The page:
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This week, Facebook held its annual F8 conference during which the world's largest social network makes key announcements and launches new offerings.
Here are the five biggest developments from this year's event.
Craigslist is like few other companies on the internet. A relative senior citizen by age, Craigslist's most unique trait may be that it has managed to succeed and thrive with an interface that hasn't been significantly changed in well over a decade.
On a consumer internet where the only constant is change, Craigslist is a rare example of a company that has managed to stick by a "If it isn't broken, don't fix it" approach to its product and thrive.
But what if Craigslist's product is broken?
When you think about digital piracy, music and movies probably top the list of the most sought-after types of content.
But according to a study conducted by Google and the Performing Right Society, it's piracy of live television that is growing the fastest.
Google executives are probably breathing a sigh of relief today after a jury ruled that the search giant did not infringe upon Oracle's patents in the high-profile intellectual property battle being waged between two of the world's largest and richest technology companies.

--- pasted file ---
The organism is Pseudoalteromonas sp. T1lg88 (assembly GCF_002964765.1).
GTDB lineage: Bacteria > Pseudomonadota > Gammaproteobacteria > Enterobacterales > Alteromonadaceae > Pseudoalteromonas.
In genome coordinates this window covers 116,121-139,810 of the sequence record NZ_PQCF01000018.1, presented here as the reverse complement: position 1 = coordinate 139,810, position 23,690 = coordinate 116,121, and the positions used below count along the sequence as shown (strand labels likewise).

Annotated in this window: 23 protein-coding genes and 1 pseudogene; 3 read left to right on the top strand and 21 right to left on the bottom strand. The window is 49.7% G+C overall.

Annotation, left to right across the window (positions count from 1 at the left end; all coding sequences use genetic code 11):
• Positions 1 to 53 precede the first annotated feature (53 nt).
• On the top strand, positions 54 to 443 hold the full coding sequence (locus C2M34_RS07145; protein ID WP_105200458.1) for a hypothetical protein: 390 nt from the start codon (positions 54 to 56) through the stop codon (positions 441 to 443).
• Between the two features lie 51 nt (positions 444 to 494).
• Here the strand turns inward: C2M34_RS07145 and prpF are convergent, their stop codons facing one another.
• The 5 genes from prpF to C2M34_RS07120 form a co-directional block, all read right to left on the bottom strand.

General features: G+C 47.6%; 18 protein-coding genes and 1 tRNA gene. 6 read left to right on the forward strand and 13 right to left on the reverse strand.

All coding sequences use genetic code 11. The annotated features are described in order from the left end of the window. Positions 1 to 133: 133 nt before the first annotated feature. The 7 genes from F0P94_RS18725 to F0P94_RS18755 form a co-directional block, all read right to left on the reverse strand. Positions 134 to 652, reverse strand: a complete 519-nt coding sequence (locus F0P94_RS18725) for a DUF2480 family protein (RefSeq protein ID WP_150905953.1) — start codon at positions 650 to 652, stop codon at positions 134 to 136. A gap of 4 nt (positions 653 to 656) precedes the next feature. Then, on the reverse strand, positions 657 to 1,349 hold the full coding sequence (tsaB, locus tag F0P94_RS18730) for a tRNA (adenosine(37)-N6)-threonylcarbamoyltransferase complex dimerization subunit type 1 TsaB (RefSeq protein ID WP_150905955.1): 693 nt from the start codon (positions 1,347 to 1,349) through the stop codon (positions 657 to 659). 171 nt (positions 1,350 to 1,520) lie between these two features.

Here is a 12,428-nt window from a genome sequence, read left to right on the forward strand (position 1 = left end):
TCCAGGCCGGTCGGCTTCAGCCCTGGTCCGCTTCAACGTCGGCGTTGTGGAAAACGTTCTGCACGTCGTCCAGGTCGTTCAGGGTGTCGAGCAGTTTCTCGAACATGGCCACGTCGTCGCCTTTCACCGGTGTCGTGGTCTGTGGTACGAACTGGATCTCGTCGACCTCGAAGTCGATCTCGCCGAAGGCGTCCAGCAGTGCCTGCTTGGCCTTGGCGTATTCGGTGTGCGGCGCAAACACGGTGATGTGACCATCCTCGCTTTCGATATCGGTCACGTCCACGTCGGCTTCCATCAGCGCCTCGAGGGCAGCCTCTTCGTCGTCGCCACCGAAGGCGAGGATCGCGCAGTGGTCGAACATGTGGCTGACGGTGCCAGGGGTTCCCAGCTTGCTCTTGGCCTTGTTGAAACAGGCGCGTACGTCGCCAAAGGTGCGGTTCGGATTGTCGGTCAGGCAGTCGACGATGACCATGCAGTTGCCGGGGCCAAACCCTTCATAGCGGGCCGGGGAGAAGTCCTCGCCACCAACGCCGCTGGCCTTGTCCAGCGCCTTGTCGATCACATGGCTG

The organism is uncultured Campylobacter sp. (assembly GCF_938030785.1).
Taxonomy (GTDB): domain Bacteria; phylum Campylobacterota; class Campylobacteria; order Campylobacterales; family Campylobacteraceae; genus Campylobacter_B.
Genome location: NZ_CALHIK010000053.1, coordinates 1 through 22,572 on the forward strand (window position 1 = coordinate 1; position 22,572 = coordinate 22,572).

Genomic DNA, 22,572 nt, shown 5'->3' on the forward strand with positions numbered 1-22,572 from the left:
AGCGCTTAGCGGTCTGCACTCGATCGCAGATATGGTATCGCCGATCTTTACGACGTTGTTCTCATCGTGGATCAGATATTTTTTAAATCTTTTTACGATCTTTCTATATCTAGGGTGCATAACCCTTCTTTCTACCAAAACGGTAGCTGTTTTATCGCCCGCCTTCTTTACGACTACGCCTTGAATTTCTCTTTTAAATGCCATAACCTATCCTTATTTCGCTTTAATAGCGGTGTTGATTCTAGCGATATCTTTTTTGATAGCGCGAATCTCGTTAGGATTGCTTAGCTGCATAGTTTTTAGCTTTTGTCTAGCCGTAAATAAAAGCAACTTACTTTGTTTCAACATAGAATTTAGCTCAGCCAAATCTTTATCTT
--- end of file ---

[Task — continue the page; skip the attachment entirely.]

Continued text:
The jury was tasked with determining whether Google was guilty of patent infringment on eight separate claims involving Android.
Publishing platform Tumblr's twenty-something CEO is fast learning that running a fast-growing company can be a tough job.
Last month, after telling AdAge that an advertising business model would be a "a complete last resort", David Karp, perhaps pressured by investors, announced that his company would begin selling ads.
While Facebook struggles with f-commerce, a younger upstart, Pinterest, may be the next big thing in social commerce. The service, which is an "online pinboard" that allows users to "share things you love", is surging in popularity.
But there may be a downside to increased popularity, as some are questioning whether the service is promoting copyright infringement on a massive scale.
The founder of Woot, Matt Rutledge, may be a wealthier man following Amazon.com's acquisition of his company, but that isn't stopping him from sending a clear message to the Associated Press: you owe me $17.50. Why does the AP owe Rutledge? According to Rutledge, AP violated his copyright when they included a quote from Rutledge's email to Woot employees in their story about the acquisition.
The quote: "For Woot, our vision remains the same: somehow earning a living on snarky commentary and junk."
YouTube won a major round in the copyright wars this week when Judge Louis Stanton threw out Viacom's $1 billion lawsuit against the video giant.
The ruling noted that online companies must remove known copyright infringements from their sites, but they do not have to police for such things themselves. The result is not only good for YouTube, it's important for any small company depending on user generated content.
The much-awaited verdict in the Pirate Bay trial is in.
The Swedish website, which hosts indexes of pirated BitTorrent files, was confident that it would beat charges of copyright infringement, and things didn't exactly look great for Swedish prosecutors when some of the charges against Pirate Bay were dismissed.